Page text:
Christians, Jews, and Muslims

no-one-is-alone-in-jerusalem

The three monotheistic faith’s believers may argue bitterly, say their God is better than your God, that you have to do this or that to go to heaven—or maybe, just maybe they might love one another, in spite of their differences.

Think about this for at least 15 seconds: we are all descendants of Abraham.

And regardless of our differing views of God, we all believe in one God.

Still, we have misbehaved between us—Jews against Muslims, Christians against Jews, and the like, all in the name of religion, with cultural and political ideologies spilling over.

However, Bruce Feiler, in his book, Abraham: A Journey to the Heart of Three Faiths, talks about Pope John Paul II’s visit to the Jewish state in March of 2000. As the pope came to the Western Wall in Jerusalem, he touched the stones, and squeezed a note to God into a crack in the wall.

“His written prayer, which was later removed and placed in Yad Vashem, Jerusalem’s Holocaust museum, is the clearest manifesto the movement [dialogue among the monotheistic religions] has ever had:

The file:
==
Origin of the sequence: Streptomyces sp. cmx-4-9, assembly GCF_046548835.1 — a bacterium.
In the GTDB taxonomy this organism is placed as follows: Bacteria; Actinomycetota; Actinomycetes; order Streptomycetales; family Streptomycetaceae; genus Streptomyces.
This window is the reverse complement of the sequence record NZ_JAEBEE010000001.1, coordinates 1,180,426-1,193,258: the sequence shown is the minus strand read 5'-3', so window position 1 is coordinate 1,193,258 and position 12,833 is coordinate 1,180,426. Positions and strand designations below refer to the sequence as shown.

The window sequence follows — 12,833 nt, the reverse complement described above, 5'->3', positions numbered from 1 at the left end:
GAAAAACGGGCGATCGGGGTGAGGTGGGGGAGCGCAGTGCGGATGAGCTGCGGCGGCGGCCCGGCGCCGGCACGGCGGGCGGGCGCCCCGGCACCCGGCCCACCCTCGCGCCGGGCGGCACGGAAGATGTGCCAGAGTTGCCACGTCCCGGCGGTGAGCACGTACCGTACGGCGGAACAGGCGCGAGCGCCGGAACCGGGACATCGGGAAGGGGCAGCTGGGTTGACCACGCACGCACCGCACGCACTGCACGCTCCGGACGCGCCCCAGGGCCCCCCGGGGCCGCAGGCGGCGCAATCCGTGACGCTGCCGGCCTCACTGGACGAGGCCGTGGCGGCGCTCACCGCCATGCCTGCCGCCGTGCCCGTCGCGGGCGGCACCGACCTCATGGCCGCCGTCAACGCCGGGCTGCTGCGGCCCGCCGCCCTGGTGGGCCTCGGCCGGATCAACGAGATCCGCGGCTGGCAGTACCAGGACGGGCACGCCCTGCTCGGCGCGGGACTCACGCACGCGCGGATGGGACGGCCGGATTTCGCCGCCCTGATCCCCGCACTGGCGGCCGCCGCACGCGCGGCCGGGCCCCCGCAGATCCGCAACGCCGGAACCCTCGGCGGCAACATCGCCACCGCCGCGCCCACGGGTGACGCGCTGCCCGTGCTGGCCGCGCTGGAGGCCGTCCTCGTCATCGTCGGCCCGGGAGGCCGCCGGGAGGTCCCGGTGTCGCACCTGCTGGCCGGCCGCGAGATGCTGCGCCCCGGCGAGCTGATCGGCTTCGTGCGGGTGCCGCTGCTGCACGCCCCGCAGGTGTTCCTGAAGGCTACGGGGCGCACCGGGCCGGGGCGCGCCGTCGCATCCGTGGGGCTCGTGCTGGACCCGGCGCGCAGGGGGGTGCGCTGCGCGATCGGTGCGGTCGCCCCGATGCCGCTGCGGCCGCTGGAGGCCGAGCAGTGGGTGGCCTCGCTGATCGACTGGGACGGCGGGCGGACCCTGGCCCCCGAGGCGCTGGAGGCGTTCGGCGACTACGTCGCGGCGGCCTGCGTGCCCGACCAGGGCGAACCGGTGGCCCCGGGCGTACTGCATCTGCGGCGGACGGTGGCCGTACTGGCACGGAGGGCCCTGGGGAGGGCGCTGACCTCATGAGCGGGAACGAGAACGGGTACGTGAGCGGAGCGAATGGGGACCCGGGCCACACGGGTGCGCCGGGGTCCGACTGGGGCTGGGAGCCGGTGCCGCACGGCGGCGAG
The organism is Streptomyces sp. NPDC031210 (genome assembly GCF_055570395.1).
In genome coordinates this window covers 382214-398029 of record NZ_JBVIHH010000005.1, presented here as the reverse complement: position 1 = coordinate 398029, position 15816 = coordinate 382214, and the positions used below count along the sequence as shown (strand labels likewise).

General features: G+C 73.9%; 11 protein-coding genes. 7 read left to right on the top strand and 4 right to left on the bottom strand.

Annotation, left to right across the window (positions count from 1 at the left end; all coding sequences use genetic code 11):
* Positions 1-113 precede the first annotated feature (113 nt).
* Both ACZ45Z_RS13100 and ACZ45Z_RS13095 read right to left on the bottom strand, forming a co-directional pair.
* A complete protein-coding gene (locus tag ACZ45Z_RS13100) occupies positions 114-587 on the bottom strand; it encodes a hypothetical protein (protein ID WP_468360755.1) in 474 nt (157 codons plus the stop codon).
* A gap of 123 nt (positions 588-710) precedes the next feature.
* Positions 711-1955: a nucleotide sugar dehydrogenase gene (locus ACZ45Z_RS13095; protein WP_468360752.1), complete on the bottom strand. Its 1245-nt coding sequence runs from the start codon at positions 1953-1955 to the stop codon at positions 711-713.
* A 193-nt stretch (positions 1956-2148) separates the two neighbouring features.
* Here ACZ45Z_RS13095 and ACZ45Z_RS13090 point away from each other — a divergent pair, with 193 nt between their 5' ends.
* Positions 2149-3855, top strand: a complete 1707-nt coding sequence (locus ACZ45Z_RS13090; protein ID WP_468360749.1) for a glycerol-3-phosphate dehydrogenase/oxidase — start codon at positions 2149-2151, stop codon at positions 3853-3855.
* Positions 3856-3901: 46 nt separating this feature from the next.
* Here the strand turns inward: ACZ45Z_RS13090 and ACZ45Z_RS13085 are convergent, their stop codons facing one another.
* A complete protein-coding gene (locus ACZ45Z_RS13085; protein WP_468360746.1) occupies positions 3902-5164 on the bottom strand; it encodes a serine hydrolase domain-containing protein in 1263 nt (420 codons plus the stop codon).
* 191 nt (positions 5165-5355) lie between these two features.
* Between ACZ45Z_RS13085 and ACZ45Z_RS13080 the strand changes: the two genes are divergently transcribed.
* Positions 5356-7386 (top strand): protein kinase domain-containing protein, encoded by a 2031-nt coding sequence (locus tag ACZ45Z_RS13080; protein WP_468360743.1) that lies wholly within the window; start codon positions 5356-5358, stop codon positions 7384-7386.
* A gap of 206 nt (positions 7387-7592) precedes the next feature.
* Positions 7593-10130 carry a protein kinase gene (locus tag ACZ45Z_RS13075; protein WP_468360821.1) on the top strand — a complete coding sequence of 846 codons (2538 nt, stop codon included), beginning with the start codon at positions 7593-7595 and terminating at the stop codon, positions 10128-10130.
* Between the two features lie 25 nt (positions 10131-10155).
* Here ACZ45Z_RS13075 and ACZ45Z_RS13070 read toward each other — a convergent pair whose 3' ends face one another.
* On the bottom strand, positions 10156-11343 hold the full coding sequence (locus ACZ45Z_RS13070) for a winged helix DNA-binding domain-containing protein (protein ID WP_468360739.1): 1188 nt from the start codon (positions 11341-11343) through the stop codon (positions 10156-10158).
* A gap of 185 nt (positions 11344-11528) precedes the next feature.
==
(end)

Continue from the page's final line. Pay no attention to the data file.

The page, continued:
God of our fathers, you chose Abraham and his descendants to bring your name to the nations. We are deeply saddened by the behavior of those who in the course of history have caused these children of yours to suffer. And asking your forgiveness, we wish to commit ourselves to genuine brotherhood with the people of the covenant.”[1]

A first visit by a pontiff to the Jewish state, and its purpose for Christians, Jews, and Muslims to talk and engage in discussion, is a tall order in today’s society, wouldn’t you agree? On the other hand, it is also an example for us today, in our hate-filled society, to remember that we are all sons and daughters of Abraham.

Interestingly, because of his visit to Jerusalem, Feiler explores how the people of the three monotheistic faiths live together in Jerusalem:

“No one is alone in Jerusalem: … Once inside [the walls], the stream [of people] divides. Christians turn north. Today is the last Friday before Christmas, and … monks will lead a somber procession carrying crosses down the Via Dolorosa [the route taken by Jesus through Jerusalem to Calvary]. Jews turn south. Today is the last Friday of Hanukkah, and at sunset rabbis will hold a jubilant ceremony … at the Western Wall. Muslims turn east. Today is the last Friday of Ramadan, and at noon clerics will hold a massive prayer service …”[2]

The faithful of Jerusalem travel peacefully and respectfully along separate paths in observance of either Christmas, Hanukkah, or Ramadan, according to their chosen faith.

Why can’t we?

[1] Bruce Feiler, Abraham: A Journey to the Heart of the Three Faiths, (New York, NY: HarperCollins Publishers, 2002), 199-200.

[2] Ibid., 3-4

 

 

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